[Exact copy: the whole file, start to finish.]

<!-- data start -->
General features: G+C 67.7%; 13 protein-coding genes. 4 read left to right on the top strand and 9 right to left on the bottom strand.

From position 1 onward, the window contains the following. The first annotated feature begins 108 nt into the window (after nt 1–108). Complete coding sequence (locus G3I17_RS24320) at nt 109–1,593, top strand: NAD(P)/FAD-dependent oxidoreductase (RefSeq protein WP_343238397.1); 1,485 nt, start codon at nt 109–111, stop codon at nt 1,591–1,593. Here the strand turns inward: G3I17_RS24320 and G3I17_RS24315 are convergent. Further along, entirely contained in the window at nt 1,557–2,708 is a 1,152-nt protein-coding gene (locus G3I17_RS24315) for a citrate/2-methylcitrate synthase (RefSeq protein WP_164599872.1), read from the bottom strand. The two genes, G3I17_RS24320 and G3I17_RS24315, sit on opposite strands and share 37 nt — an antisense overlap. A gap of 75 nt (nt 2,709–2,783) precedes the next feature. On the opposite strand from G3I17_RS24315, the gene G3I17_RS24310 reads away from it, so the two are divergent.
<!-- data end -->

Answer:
General features: G+C 67.7%; 13 protein-coding genes. 4 read left to right on the top strand and 9 right to left on the bottom strand.

From position 1 onward, the window contains the following. The first annotated feature begins 108 nt into the window (after nt 1–108). Complete coding sequence (locus G3I17_RS24320) at nt 109–1,593, top strand: NAD(P)/FAD-dependent oxidoreductase (RefSeq protein WP_343238397.1); 1,485 nt, start codon at nt 109–111, stop codon at nt 1,591–1,593. Here the strand turns inward: G3I17_RS24320 and G3I17_RS24315 are convergent. Further along, entirely contained in the window at nt 1,557–2,708 is a 1,152-nt protein-coding gene (locus G3I17_RS24315) for a citrate/2-methylcitrate synthase (RefSeq protein WP_164599872.1), read from the bottom strand. The two genes, G3I17_RS24320 and G3I17_RS24315, sit on opposite strands and share 37 nt — an antisense overlap. A gap of 75 nt (nt 2,709–2,783) precedes the next feature. On the opposite strand from G3I17_RS24315, the gene G3I17_RS24310 reads away from it, so the two are divergent.